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Postgraduate students from the History Department at Durham have progressed to a wide variety of academic, academic-related, heritage and professional careers. They have entered sectors from professional services (law, civil service, accountancy), to teaching and business.

Please see below for short case studies on some of our recent graduates:



After completing her PhD, 'The Communities Within: the Integration of Muslim Immigrants in Newcastle-upon-Tyne and Bremen from the 1960s to the 1990s' Sarah Hackett was funded to complete a six-months research stay in Bremen. Finance was provided by a Durham Doctoral Fellowship (DDF), as well as by the German Historical Institute London (GHIL) and the Deutscher Akademischer Austausch Dienst (DAAD).

Sarah then worked as a lecturer in European History at the University of Sunderland before moving to Bath Spa University. Her monograph, Foreigners, Minorities, Integration: The Muslim Immigrant Experience in Britain and Germany, was published by Manchester University Press in 2013.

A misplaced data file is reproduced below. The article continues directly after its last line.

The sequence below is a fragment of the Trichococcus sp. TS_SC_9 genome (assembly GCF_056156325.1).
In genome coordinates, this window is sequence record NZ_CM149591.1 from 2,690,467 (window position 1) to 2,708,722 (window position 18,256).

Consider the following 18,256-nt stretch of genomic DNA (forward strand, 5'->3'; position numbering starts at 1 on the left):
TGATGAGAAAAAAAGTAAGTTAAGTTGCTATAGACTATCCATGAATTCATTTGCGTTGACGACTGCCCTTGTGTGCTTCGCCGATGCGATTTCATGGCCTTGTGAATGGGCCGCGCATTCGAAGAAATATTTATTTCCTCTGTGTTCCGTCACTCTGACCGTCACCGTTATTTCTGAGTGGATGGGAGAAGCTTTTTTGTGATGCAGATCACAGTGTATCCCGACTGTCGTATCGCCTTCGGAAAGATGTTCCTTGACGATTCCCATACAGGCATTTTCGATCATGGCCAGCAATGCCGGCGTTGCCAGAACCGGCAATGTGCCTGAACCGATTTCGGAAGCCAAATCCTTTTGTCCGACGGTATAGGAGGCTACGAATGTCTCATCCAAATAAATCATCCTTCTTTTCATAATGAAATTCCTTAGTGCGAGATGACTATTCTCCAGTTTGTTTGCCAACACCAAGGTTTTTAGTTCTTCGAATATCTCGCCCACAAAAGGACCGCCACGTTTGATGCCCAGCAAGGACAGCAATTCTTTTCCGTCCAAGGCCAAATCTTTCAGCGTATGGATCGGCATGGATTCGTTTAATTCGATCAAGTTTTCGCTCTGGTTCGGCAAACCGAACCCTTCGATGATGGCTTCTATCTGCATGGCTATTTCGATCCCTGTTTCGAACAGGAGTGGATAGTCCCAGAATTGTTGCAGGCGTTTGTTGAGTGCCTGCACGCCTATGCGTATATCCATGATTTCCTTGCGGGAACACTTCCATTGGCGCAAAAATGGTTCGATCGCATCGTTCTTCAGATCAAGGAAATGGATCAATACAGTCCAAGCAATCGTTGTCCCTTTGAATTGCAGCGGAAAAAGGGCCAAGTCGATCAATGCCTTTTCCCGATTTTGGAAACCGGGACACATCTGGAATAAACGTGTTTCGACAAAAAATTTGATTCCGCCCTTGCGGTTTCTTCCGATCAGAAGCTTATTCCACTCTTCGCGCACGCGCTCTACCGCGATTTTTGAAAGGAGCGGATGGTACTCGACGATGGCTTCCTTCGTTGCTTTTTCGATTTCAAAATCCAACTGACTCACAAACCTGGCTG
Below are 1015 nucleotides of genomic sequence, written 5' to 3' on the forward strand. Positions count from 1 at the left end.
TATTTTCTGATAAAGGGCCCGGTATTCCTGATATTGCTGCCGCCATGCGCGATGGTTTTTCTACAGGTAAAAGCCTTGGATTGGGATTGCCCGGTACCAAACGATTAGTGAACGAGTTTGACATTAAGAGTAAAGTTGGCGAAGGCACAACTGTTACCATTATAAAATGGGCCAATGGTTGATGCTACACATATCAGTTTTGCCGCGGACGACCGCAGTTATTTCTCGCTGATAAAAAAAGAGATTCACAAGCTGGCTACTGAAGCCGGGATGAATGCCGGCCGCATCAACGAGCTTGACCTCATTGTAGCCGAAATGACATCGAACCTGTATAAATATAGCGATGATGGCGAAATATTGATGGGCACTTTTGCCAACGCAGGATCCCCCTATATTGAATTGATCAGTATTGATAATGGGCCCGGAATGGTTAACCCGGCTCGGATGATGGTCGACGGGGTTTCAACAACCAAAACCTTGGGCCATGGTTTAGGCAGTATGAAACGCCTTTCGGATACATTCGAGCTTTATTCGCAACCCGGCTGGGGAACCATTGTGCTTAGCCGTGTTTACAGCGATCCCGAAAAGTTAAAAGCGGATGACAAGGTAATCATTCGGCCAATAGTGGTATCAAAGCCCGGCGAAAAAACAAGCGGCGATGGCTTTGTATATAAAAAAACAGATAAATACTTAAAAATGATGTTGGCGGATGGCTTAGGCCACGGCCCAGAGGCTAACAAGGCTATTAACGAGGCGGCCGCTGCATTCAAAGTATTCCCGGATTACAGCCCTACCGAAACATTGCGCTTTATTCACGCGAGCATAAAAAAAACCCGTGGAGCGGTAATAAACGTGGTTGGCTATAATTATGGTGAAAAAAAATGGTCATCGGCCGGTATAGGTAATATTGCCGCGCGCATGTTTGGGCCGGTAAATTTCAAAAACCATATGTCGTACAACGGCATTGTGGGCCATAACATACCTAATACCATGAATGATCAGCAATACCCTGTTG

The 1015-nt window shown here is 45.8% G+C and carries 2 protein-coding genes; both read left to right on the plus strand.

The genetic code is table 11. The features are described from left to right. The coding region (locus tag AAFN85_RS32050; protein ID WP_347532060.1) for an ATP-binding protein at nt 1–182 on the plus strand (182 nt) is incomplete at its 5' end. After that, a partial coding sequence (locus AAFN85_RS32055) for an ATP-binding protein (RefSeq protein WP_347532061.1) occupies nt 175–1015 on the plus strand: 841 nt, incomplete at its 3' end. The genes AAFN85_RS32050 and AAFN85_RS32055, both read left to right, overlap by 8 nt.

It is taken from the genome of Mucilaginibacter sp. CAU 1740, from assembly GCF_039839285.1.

Following the competition of his PhD, ‘The origins of modern propaganda in Britain’, Paul Meller was appointed Policy Advisor to the Economic and Social Research Council (ESRC), the national funding council for economic and social research.

Heritage and museums

Kent Rawlinson was awarded a Durham Doctoral Fellowship to pursue his PhD on 'The English Household Chapel, c.1100 - c.1500: an institutional study.' Previously, Curator of Historic Buildings at Hampton Court Palace, then Head of Collections and Public Programmes at the RIBA, he now manages a project for the National Trust.


Nicola Guy completed her PhD on 'Ethnic nationalism, the great powers and the question of Albanian independence, 1912-1921', which included research in Albania, Greece and the United States plus a period of study in Albanian at Indiana University, funded by the US Department of State.

Whilst still writing up her thesis, Nicola joined the Civil Service Fast Stream and worked in the Department of Health at Leeds. She has since undertaken a range of placements including working on the passage of the 2008 Health and Social Care Act and being a Project Manager in Borneo.

Nicola also works part time as an Associate Lecturer in Modern European History for the Open University and has published a number of articles in academic journals.

Nicola’s thesis was published as a monograph in 2012: The Birth of Albania: Ethnic nationalism, the great powers of World War I and the emergence of Albanian independence.